When a split in her marriage seemed to turn her entire life into a lie, Christine Benvenuto starting writing down the truth in order to get her story, and her groove, back.
This was the final question of an interview, and the first one that stopped me in my tracks.
The interviewer, a reporter for a small NPR affiliate, was asking why I had told my family’s story as a memoir, with its brutal demands for truth, rather than as fiction, with it’s entirely different demands for another kind of truth altogether. I write fiction as well as personal narrative so that wasn’t why her question surprised me.
So. Why write a memoir?
As I note in the book itself, I could have been voted “Least Likely to Write Autobiography.” I am shy by nature and secretive by culture: What happens in the family stays in the family. That might have been my operating principle.
Then I got divorced, and a few things changed. Three things changed: the future, the present, and the past.
Rather, it was the first moment in our conversation in which I considered the possibility that the reporter, despite all indications to the contrary, didn’t understand a word I’d been saying, aloud or in print.
When she later chose to suppress the interview instead of airing it, under pressure from my former husband (yes, as city people noticed at the time, I live in a very small town, small enough that when the local radio station interviews you, your ex hears about it and has an opportunity to squash it), the question of why I hadn’t chosen to suppress myself – to tell my story as though it hadn’t actually happened – became doubly ironic.
In the wake of divorce, the past looks different to most of us. We don’t turn the pages of those photo albums with the same fond smiles. Recalling funny anecdotes from our early years together, the light-hearted laughter gets stuck in our throats.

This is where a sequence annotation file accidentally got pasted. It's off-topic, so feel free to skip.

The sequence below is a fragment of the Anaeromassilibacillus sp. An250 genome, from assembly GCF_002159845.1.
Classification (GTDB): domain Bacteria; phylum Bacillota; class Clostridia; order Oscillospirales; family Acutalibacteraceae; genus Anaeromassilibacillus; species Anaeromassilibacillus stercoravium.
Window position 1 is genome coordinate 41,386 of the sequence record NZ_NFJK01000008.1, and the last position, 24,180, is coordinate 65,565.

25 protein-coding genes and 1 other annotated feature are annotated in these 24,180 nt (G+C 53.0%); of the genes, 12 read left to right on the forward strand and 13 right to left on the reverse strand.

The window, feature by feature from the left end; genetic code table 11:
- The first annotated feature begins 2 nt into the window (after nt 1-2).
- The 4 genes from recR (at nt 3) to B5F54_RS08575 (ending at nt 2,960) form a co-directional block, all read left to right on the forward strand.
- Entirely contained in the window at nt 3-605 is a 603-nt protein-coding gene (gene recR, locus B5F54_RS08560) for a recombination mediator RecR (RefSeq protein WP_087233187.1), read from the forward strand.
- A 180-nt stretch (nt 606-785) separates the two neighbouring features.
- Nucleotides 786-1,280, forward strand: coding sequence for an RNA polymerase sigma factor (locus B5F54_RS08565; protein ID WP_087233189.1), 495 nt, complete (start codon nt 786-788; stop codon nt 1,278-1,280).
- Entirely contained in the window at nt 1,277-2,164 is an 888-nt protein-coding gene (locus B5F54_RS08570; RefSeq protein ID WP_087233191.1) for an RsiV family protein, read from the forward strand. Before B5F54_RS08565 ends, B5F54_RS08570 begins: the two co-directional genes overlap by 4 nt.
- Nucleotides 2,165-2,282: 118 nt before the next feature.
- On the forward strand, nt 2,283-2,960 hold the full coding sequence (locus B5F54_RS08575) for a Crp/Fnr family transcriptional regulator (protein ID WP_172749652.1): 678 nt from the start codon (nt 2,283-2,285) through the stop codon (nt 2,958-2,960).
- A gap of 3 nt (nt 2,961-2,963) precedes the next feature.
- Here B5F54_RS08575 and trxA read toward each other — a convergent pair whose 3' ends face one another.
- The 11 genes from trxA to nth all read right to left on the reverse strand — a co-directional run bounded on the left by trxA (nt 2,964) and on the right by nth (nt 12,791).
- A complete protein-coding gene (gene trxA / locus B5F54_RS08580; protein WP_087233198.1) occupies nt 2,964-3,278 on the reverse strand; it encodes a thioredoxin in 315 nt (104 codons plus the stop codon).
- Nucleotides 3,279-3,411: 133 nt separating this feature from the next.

Depending upon how and why “Happily Ever After” became “Never Again,” we can lose the past entirely. That’s what happened to me.
I had been happy in the past. I had trusted and loved, built a marriage and a family and a life. Those memories soured under the harsh glare of now, a present in which I knew where that intimacy, those promises were heading. But my loss of the past went much further than that. This was a split that churned up secrets and lies. The man I once loved and thought I knew better than anyone told me he’d never existed. Told me he’d been a fake, and so had our story.
If that was true, who had I been with those years? Who had I been those years? If my life, my story, had never happened, how could I ever trust my own perceptions, let alone anyone else, again?
I couldn’t go forward without understanding my past. Without reclaiming it. My story is my groove, and I needed to get it back. As a writer, I got it back by writing. By reliving it one more time and transforming it, word by word, into something I could send into the world.
Along the way I created a new life, with people who challenged my jaundiced take on humanity. I got to know men who caused me to dare to think that getting burned by one member of the sex might not require giving up on all of manhood. I learned some things about strength and survival.
These were all things that I felt obligated to offer to other people in the midst of watching the lives they’d lived walk out the door. I had to tell what I know: That, after all, is exactly why I write.
Writing my story and sharing it with others made it mine again. Made my life mine again.
And now I can’t wait to get back to writing my novel.